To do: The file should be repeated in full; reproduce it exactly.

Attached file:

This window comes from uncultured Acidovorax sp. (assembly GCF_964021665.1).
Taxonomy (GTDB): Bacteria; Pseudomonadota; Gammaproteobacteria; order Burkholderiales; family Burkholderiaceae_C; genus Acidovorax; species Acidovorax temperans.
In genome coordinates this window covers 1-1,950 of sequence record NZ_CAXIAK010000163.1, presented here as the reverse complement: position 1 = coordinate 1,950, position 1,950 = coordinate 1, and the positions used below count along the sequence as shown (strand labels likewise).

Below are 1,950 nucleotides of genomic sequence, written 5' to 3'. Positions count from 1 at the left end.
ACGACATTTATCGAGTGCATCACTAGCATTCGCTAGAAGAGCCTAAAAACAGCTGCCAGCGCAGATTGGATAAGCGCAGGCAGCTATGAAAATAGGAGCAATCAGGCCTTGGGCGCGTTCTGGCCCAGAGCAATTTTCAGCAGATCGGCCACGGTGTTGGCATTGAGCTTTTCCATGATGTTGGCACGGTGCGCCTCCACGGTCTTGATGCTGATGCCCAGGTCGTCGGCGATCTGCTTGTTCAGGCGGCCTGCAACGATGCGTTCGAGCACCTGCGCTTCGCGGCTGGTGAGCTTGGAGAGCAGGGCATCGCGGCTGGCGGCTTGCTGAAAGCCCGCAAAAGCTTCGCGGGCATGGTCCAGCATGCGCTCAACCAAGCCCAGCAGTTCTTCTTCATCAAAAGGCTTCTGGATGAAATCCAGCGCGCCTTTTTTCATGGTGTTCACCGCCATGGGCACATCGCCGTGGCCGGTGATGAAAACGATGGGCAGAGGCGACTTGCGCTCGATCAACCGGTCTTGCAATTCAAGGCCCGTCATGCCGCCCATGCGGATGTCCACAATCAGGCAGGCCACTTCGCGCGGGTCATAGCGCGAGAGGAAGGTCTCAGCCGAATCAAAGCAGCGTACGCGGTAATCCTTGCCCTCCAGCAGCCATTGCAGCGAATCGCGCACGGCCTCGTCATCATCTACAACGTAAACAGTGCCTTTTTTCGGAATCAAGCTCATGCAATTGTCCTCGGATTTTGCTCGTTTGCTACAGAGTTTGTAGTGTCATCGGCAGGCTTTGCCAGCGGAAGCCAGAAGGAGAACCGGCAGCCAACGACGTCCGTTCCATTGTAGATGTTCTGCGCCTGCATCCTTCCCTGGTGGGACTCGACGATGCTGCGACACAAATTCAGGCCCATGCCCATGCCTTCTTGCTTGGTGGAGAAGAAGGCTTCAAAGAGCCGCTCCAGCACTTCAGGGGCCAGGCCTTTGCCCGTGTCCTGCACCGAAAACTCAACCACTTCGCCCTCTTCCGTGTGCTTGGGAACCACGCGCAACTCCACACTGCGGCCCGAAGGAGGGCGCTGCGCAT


This window comes from uncultured Acidovorax sp. (assembly GCF_964021665.1).
Taxonomy (GTDB): Bacteria; Pseudomonadota; Gammaproteobacteria; order Burkholderiales; family Burkholderiaceae_C; genus Acidovorax; species Acidovorax temperans.
In genome coordinates this window covers 1-1,950 of sequence record NZ_CAXIAK010000163.1, presented here as the reverse complement: position 1 = coordinate 1,950, position 1,950 = coordinate 1, and the positions used below count along the sequence as shown (strand labels likewise).

Below are 1,950 nucleotides of genomic sequence, written 5' to 3'. Positions count from 1 at the left end.
ACGACATTTATCGAGTGCATCACTAGCATTCGCTAGAAGAGCCTAAAAACAGCTGCCAGCGCAGATTGGATAAGCGCAGGCAGCTATGAAAATAGGAGCAATCAGGCCTTGGGCGCGTTCTGGCCCAGAGCAATTTTCAGCAGATCGGCCACGGTGTTGGCATTGAGCTTTTCCATGATGTTGGCACGGTGCGCCTCCACGGTCTTGATGCTGATGCCCAGGTCGTCGGCGATCTGCTTGTTCAGGCGGCCTGCAACGATGCGTTCGAGCACCTGCGCTTCGCGGCTGGTGAGCTTGGAGAGCAGGGCATCGCGGCTGGCGGCTTGCTGAAAGCCCGCAAAAGCTTCGCGGGCATGGTCCAGCATGCGCTCAACCAAGCCCAGCAGTTCTTCTTCATCAAAAGGCTTCTGGATGAAATCCAGCGCGCCTTTTTTCATGGTGTTCACCGCCATGGGCACATCGCCGTGGCCGGTGATGAAAACGATGGGCAGAGGCGACTTGCGCTCGATCAACCGGTCTTGCAATTCAAGGCCCGTCATGCCGCCCATGCGGATGTCCACAATCAGGCAGGCCACTTCGCGCGGGTCATAGCGCGAGAGGAAGGTCTCAGCCGAATCAAAGCAGCGTACGCGGTAATCCTTGCCCTCCAGCAGCCATTGCAGCGAATCGCGCACGGCCTCGTCATCATCTACAACGTAAACAGTGCCTTTTTTCGGAATCAAGCTCATGCAATTGTCCTCGGATTTTGCTCGTTTGCTACAGAGTTTGTAGTGTCATCGGCAGGCTTTGCCAGCGGAAGCCAGAAGGAGAACCGGCAGCCAACGACGTCCGTTCCATTGTAGATGTTCTGCGCCTGCATCCTTCCCTGGTGGGACTCGACGATGCTGCGACACAAATTCAGGCCCATGCCCATGCCTTCTTGCTTGGTGGAGAAGAAGGCTTCAAAGAGCCGCTCCAGCACTTCAGGGGCCAGGCCTTTGCCCGTGTCCTGCACCGAAAACTCAACCACTTCGCCCTCTTCCGTGTGCTTGGGAACCACGCGCAACTCCACACTGCGGCCCGAAGGAGGGCGCTGCGCAT